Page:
A term in baseball that refers to a team that did not win its division by the end of the regular season, but has the best record among all non-division winners in the league. Such a team qualifies for the playoffs and can compete for the baseball championship.
In baseball there is one wild card team from both the National and American Leagues, selected at the end of the regular season based on their wins. A wild card team can come from any division, meaning that there are always at least two playoff teams in each league that are part of the same division. Although the wild card team's playoff candidacy is determined by wins, it can be the case that the wild card team will have more wins than the winner of a different division.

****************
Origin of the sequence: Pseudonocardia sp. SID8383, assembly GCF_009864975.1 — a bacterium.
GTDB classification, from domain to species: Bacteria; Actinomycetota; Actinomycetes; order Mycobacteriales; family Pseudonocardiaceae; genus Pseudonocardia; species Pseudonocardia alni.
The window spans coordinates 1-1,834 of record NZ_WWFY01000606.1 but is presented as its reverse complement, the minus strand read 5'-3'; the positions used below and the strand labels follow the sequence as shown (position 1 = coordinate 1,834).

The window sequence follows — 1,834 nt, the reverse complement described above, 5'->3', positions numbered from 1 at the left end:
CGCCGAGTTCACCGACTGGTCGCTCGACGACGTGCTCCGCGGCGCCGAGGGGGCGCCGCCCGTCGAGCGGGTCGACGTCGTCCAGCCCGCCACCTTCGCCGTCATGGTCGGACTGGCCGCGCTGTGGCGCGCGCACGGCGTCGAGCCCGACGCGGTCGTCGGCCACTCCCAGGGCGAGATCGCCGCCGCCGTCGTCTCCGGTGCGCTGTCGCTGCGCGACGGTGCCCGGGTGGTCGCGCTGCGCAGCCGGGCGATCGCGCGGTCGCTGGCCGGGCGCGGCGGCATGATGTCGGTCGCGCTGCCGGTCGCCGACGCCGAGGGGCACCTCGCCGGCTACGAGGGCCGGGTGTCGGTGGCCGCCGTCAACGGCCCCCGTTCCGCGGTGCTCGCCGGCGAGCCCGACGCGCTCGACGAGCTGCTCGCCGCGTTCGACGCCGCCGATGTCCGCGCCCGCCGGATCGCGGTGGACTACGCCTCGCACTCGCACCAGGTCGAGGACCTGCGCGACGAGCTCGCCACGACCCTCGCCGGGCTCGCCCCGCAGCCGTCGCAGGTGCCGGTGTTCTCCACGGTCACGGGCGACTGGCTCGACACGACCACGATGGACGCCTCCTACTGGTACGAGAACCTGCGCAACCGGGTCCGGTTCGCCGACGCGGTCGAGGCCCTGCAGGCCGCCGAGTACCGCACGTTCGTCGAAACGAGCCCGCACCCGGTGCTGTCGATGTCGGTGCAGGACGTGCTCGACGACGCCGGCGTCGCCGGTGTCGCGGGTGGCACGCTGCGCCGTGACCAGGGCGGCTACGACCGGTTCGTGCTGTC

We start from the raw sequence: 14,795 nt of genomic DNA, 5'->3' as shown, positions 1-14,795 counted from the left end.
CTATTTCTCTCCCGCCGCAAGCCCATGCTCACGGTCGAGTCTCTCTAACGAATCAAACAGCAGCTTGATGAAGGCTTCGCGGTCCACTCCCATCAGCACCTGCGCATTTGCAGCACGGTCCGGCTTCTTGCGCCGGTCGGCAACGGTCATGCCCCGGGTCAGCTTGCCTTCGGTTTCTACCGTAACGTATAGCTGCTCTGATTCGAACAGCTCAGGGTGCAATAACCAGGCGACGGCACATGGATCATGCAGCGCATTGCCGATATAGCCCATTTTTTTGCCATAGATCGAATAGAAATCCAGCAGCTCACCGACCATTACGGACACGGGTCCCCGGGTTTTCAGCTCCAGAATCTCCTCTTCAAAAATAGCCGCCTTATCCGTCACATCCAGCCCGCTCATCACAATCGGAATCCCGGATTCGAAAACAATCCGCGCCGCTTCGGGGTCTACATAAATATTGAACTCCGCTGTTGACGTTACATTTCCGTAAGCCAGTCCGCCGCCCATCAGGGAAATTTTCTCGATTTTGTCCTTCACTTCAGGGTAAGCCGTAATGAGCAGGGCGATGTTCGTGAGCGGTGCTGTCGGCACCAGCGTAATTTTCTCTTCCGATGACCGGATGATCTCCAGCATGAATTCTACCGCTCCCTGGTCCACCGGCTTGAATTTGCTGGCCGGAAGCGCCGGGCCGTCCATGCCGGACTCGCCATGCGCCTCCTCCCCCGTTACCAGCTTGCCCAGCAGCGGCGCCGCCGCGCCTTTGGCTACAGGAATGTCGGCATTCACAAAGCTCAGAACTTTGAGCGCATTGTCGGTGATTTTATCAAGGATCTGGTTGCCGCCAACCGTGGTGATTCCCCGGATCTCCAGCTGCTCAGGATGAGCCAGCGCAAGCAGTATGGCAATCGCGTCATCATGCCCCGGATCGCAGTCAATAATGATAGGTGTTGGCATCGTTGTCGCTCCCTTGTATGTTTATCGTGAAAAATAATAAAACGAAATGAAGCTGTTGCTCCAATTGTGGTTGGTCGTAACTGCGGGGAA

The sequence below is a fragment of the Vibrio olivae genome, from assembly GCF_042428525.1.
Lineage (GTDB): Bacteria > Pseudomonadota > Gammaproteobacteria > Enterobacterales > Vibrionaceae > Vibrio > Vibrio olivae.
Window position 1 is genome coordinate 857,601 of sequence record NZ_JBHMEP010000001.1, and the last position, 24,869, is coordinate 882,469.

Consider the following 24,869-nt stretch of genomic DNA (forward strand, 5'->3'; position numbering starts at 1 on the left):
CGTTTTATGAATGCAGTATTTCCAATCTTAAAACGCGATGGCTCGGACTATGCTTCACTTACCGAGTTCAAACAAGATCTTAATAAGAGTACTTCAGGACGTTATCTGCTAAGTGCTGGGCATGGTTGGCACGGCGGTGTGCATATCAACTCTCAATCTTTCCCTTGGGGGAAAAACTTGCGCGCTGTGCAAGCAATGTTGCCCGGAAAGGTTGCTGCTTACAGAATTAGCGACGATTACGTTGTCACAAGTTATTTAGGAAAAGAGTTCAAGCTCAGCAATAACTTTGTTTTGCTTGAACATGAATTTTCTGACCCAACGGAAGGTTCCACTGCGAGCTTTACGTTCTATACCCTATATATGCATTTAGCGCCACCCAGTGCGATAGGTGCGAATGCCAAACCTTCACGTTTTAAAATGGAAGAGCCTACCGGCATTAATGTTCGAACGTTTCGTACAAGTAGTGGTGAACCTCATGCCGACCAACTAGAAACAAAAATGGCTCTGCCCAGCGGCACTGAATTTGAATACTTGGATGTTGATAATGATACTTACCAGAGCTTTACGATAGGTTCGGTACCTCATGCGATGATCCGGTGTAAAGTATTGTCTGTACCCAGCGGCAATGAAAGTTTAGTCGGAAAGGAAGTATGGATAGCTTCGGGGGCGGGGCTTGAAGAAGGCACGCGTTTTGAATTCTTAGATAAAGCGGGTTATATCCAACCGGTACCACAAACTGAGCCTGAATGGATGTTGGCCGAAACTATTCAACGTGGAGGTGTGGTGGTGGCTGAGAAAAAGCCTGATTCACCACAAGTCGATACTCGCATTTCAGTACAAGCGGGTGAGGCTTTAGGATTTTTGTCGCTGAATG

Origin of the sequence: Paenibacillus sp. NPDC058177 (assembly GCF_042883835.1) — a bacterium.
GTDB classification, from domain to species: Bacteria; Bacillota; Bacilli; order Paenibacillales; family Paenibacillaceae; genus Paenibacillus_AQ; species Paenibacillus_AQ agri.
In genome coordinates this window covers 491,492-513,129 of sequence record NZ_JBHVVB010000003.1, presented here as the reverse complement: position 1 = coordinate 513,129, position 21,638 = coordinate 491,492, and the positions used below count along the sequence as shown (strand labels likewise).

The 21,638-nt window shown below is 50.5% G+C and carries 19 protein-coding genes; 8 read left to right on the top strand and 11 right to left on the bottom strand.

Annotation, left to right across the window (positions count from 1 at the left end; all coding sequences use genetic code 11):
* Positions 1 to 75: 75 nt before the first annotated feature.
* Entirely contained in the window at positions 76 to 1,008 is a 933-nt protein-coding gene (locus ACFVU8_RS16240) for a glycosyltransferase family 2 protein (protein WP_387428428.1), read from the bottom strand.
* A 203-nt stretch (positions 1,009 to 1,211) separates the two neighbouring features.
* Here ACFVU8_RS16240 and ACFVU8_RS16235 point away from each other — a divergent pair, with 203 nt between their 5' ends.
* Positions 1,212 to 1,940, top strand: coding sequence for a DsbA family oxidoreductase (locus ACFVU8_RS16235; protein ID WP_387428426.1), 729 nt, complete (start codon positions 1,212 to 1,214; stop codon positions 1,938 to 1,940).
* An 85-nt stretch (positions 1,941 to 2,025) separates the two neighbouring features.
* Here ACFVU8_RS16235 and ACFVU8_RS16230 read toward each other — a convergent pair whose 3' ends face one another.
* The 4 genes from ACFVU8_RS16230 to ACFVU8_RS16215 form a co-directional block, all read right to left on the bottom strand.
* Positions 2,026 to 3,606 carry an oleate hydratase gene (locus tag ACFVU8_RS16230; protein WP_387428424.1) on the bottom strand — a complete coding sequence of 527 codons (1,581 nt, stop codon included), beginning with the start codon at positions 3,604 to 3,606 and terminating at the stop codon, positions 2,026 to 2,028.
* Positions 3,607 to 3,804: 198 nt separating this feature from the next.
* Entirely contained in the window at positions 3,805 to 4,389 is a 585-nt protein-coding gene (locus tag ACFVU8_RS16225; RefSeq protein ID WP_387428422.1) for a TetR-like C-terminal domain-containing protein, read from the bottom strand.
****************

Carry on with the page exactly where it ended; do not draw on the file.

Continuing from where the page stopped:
With the exception of the World Series, any wild card team will surrender home-field advantage against its opponent in the playoffs. At the onset of the playoffs, the wild card team always faces the team with the most wins in the league.
The wild card was first used in baseball in 1995 as a means to increase the excitement of the postseason and to give teams who did not win their division a chance to compete for a playoff berth.